Fri 1st Aug 2014 | Last updated: Fri 1st Aug 2014 at 17:00pm

Facebook Logo Twitter Logo RSS Logo
Hot Topics

Comment & Blogs

When Jimmy Savile died, I reproached his obituarists for their cover-up of his faith. Now I have to ask: what was he thinking of during daily Mass?

Was he simply torn between good and evil? Or was it worse: did he do good so that evil might come of it?

By on Monday, 15 October 2012

Last November, people filed past Savile's golden coffin in Leeds to pay their respects (Photo: PA)

Last November, people filed past Savile's golden coffin in Leeds to pay their respects (Photo: PA)

I have just returned from a foreign absence blessedly out of touch with the internet. I came back to find an email from the Herald asking if I wanted to appear on Radio Leeds to talk about Sir Jimmy Savile. Why me, I thought at first: and then, sickeningly, I remembered: in November last year, at the time of Savile’s death, when everyone was lauding his apparently selfless charity work and all the good he had done, I had written a piece (long since forgotten by me) complaining that one thing everyone had kept very quiet about was his Catholic faith: my now deeply embarrassing headline was “Jimmy Savile’s obituaries mentioned his charity work: but why the conspiracy of silence about his faith?”

Just how wrong did I get it? There’s still a question to be asked about all this. Was Jimmy Savile a deeply conflicted human being, torn between his impulse to do good in the world and his compulsion towards a particularly repulsive kind of human sinfulness? We are all a mixture of good and evil instincts: what Catholics think of as their commitment (sometimes strong, at other times weak) towards sanctification of life is a continuing process of attempting to weaken their habitual sinfulness and strengthen their commitment to their love of God. Is that what was going on here? Or – a truly horrendous possibility – was all the good he did in the world simply a means of getting access to the young girls he abused? Would it really be worth all that time and trouble? Maybe to someone so obviously compulsive in his sexual instincts it really was. Think of those flats in hospitals he was provided with (and whose idea was that?), places he could take his victims: is that what it was all about?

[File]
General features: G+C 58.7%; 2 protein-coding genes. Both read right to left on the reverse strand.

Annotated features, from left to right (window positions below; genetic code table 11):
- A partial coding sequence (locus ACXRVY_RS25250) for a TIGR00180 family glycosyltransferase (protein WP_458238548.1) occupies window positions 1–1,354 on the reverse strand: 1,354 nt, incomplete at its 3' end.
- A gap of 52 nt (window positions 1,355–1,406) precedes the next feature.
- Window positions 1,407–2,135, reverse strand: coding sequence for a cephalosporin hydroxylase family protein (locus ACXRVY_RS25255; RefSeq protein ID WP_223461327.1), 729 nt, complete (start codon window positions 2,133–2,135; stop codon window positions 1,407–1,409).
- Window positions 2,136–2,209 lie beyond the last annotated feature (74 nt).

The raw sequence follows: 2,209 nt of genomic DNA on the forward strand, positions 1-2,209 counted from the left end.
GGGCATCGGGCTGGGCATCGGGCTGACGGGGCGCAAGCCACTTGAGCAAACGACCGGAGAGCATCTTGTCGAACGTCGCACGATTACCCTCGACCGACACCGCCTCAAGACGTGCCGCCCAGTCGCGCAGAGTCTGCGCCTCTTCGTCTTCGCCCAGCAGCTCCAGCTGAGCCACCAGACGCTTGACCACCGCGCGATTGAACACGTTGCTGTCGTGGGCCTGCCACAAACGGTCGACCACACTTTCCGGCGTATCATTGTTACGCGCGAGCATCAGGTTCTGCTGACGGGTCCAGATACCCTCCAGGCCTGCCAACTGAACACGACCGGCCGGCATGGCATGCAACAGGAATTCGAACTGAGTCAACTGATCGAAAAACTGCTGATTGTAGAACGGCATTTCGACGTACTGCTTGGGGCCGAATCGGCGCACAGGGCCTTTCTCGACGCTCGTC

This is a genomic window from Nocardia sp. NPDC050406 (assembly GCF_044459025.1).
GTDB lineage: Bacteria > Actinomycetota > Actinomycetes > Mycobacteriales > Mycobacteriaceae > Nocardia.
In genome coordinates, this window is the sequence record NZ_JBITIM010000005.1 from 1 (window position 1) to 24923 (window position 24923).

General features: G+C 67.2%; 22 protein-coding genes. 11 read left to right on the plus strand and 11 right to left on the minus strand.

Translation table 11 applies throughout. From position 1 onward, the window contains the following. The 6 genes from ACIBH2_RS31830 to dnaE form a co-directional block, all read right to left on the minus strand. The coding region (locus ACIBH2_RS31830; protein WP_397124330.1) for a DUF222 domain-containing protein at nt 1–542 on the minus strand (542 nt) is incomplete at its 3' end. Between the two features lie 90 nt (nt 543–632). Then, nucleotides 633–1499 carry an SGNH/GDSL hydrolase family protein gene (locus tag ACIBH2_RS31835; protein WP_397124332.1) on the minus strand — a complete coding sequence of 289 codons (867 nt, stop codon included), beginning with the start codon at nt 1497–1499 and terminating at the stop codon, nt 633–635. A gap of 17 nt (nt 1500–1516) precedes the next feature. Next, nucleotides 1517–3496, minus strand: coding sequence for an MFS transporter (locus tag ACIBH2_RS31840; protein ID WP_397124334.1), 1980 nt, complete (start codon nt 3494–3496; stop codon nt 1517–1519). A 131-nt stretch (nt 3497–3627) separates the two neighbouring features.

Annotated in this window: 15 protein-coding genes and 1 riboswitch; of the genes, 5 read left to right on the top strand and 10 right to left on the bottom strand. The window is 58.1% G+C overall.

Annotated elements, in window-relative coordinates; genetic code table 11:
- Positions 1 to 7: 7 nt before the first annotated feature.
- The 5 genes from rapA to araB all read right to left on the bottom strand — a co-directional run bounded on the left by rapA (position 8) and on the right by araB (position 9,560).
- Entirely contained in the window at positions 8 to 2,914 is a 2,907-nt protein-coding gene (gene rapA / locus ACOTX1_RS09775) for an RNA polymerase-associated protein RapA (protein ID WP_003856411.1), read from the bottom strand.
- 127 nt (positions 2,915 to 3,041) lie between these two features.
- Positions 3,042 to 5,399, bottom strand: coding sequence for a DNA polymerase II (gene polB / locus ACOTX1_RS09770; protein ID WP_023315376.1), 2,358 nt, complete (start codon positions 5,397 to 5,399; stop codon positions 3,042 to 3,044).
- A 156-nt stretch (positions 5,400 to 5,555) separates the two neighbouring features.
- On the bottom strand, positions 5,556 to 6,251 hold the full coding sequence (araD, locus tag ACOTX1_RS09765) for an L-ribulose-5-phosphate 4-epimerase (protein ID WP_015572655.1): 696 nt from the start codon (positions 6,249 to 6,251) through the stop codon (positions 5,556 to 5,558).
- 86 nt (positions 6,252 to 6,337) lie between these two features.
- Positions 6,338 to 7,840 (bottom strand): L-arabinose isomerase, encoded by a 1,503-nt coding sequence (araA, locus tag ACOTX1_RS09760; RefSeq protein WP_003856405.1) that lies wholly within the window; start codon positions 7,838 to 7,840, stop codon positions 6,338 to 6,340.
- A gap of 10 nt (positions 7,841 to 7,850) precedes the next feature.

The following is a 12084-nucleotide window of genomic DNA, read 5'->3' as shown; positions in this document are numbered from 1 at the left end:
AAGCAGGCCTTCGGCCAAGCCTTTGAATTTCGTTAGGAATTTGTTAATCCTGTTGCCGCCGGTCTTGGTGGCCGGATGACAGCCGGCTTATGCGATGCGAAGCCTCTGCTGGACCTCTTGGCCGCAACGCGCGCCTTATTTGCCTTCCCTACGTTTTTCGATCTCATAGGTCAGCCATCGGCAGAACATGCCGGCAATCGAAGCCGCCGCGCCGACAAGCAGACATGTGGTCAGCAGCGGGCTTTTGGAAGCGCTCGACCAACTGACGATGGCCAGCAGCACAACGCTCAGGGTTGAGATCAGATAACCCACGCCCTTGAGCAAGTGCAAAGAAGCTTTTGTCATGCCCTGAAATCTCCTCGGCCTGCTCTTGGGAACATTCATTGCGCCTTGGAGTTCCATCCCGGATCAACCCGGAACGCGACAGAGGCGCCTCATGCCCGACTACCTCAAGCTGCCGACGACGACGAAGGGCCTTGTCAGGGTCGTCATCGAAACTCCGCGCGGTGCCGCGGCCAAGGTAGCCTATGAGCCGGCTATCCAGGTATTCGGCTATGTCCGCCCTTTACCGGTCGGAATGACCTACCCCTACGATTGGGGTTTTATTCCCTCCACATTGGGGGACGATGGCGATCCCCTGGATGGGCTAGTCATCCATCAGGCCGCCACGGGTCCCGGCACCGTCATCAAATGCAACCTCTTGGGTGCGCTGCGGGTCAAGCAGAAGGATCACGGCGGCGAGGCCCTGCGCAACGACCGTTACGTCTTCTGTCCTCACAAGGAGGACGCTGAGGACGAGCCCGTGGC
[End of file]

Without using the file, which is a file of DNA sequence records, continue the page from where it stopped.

I assumed at the time (not, under the circumstances, surely, entirely unreasonably) that the motivating force for all the good he did was his faith: so I reproached his obituarists (who were no less fulsome in their praise for him than I or anyone else was) for ignoring it: “Why not,” I asked, “mention that an important part of his life was attending daily Mass? There’s a deep dedication in the life of a man who gives away 90 per cent of everything he earns and so tirelessly does all the other things he did. You’d think that an obituarist would want to ask a simple question: where did all that come from? It’s almost as though they couldn’t bear to accept that the answer was his Catholicism: even that Catholicism itself could ever be the source of actual human goodness.” Oh dear.

What was going through his mind as he sat there, having slipped quietly into the back of Leeds cathedral, during those daily Masses? Was he praying for strength to resist his sexual compulsion? What did he tell his confessor? A psychologist, asked this question in one of the endless series of radio discussions about this horrible story last week, replied “probably he told him nothing: these people have an almost endless capacity to convince themselves that they have done nothing wrong”.

I remain confused about all this. Which was it: was he simply and damnably an evil man, who did good in order that the opportunity for evil might come from it? I pray that that was not the source of all the undoubted good he really did do; I really hope that he was a man torn between good and evil whose faith in the end brought him true penitence. I note that most of the cases now emerging date back to the 70s and earlier: does that mean that towards the end of his life he had changed his behaviour? I simply don’t know. Does anyone?

I usually go on for much longer than this: this time, though, I am simply reduced to silence. Thank God we are told not to judge others lest we ourselves come under judgment for it. This time I have no confident conclusions, I have nothing to say: only questions.

  • http://profile.yahoo.com/PWZKI7JBARE4DDT3NQ22RWMOJE Benedict Carter

    Awkward and Parasum – totally agree.

  • paulpriest

    most sexual abuse is committed by the young upon the young [70% of abusers are under 25] and far from ‘sometimes’ – 30% of all sexual abuse is committed by women

  • 2_Armpits_4_Sister_Sarah

    It’s none of our business what went through Jimmy’s mind at Mass. I’m afraid William Oddie has a poor record when it comes to the issue of abuse. He continued to defend Maciel in the face of overwhelming evidence for Faith magazine. I suggest he avoid the subject.

  • Matthew Roth

    Agreed.

  • Matthew Roth

    Also, the purpose of statutes of limitations is so that people can actually defend themselves. 

  • Matthew Roth

    It was Vietnam, and he now resides as a sex offender in the UK…

  • scary goat